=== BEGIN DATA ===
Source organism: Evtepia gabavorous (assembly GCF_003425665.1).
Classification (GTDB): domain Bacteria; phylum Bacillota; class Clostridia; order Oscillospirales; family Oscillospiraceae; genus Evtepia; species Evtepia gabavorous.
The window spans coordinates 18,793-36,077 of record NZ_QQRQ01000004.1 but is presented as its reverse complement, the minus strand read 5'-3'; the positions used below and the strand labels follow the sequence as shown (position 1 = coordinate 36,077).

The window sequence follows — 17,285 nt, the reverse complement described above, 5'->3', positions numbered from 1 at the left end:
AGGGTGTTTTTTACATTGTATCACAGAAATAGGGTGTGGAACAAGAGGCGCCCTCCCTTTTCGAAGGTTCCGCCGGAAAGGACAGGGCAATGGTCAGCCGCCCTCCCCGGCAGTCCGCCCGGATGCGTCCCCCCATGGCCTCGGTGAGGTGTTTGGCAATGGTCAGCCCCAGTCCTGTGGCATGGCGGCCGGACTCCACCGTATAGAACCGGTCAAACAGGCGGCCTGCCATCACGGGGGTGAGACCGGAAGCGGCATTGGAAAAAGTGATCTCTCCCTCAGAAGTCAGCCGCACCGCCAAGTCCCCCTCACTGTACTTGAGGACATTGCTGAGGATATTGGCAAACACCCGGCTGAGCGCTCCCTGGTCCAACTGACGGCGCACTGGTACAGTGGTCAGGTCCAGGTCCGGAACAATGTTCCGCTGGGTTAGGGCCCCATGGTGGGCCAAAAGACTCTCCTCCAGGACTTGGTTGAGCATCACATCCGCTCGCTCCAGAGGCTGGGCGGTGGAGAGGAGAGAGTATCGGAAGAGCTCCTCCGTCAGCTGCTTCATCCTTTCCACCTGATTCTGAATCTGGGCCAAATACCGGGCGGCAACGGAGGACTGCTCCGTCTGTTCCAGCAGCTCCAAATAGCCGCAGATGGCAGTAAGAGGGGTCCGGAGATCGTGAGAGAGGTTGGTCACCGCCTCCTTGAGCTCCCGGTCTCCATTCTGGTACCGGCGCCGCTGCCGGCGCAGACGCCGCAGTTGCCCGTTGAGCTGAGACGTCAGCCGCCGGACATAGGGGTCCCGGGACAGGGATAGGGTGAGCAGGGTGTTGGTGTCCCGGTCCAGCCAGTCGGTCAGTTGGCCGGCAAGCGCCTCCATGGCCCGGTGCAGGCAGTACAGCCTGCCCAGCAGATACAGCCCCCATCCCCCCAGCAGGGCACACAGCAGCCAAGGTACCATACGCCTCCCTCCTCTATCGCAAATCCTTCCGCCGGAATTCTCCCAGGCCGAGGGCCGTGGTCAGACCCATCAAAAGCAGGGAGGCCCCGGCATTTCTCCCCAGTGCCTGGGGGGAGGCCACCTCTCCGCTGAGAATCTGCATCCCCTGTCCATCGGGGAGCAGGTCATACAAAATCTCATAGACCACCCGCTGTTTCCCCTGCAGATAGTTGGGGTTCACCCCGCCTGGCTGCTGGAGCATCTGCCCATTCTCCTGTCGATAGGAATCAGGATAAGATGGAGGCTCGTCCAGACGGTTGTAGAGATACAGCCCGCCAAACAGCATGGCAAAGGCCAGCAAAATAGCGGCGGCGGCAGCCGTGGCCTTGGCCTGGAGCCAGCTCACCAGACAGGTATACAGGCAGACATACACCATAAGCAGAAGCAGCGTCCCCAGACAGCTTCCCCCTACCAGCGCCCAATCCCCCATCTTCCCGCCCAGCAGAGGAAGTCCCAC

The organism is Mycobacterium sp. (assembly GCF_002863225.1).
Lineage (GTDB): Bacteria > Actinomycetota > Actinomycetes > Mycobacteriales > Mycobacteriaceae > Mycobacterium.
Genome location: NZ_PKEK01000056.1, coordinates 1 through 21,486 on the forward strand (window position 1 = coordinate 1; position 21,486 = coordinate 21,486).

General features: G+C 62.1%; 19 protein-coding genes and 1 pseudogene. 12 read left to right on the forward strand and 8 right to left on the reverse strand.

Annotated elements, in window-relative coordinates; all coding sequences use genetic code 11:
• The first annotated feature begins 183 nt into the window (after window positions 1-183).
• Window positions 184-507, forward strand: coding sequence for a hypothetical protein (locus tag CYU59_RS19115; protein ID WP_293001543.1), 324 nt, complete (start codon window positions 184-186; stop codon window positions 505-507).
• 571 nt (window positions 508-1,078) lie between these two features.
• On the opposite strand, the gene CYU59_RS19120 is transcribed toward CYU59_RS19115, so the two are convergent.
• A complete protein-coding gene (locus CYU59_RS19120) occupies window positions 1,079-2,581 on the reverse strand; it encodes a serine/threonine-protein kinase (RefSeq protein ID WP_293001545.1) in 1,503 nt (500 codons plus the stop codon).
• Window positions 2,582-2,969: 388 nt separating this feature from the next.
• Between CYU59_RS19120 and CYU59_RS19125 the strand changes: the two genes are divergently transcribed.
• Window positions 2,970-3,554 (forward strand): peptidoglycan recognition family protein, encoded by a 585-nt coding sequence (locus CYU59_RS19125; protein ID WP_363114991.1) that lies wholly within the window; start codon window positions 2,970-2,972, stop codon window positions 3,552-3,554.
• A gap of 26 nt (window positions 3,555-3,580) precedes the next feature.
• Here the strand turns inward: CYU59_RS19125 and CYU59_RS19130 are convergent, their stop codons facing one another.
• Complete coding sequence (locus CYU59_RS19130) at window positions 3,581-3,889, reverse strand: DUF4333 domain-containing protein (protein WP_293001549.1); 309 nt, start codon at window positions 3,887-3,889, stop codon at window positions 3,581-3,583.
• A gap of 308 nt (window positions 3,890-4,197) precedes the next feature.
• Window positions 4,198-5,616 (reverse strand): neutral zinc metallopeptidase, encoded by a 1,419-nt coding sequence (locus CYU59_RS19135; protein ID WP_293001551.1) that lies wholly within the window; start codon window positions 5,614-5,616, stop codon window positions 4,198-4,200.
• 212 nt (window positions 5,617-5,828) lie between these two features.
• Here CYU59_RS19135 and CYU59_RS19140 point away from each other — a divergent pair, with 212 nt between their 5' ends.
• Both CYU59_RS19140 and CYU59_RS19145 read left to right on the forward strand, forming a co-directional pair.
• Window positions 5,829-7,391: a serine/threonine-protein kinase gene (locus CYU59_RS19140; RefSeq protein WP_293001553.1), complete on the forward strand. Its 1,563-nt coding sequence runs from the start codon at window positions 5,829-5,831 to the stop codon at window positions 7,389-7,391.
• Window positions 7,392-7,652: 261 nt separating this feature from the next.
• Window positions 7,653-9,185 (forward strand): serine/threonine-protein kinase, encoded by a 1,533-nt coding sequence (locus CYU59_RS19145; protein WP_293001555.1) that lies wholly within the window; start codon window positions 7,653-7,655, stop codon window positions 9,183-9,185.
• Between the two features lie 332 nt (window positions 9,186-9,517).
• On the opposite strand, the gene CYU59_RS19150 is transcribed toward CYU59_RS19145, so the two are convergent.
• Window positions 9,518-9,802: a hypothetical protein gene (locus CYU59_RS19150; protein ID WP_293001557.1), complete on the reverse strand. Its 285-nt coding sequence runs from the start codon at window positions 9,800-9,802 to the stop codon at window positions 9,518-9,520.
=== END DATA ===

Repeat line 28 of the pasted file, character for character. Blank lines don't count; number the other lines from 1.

• Window positions 7,392-7,652: 261 nt separating this feature from the next.